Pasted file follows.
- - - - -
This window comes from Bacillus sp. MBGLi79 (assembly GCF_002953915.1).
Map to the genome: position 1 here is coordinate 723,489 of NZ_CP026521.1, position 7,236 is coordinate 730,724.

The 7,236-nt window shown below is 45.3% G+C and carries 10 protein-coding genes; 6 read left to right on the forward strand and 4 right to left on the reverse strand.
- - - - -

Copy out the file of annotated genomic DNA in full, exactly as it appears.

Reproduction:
This window comes from Bacillus sp. MBGLi79 (assembly GCF_002953915.1).
Map to the genome: position 1 here is coordinate 723,489 of NZ_CP026521.1, position 7,236 is coordinate 730,724.

The 7,236-nt window shown below is 45.3% G+C and carries 10 protein-coding genes; 6 read left to right on the forward strand and 4 right to left on the reverse strand.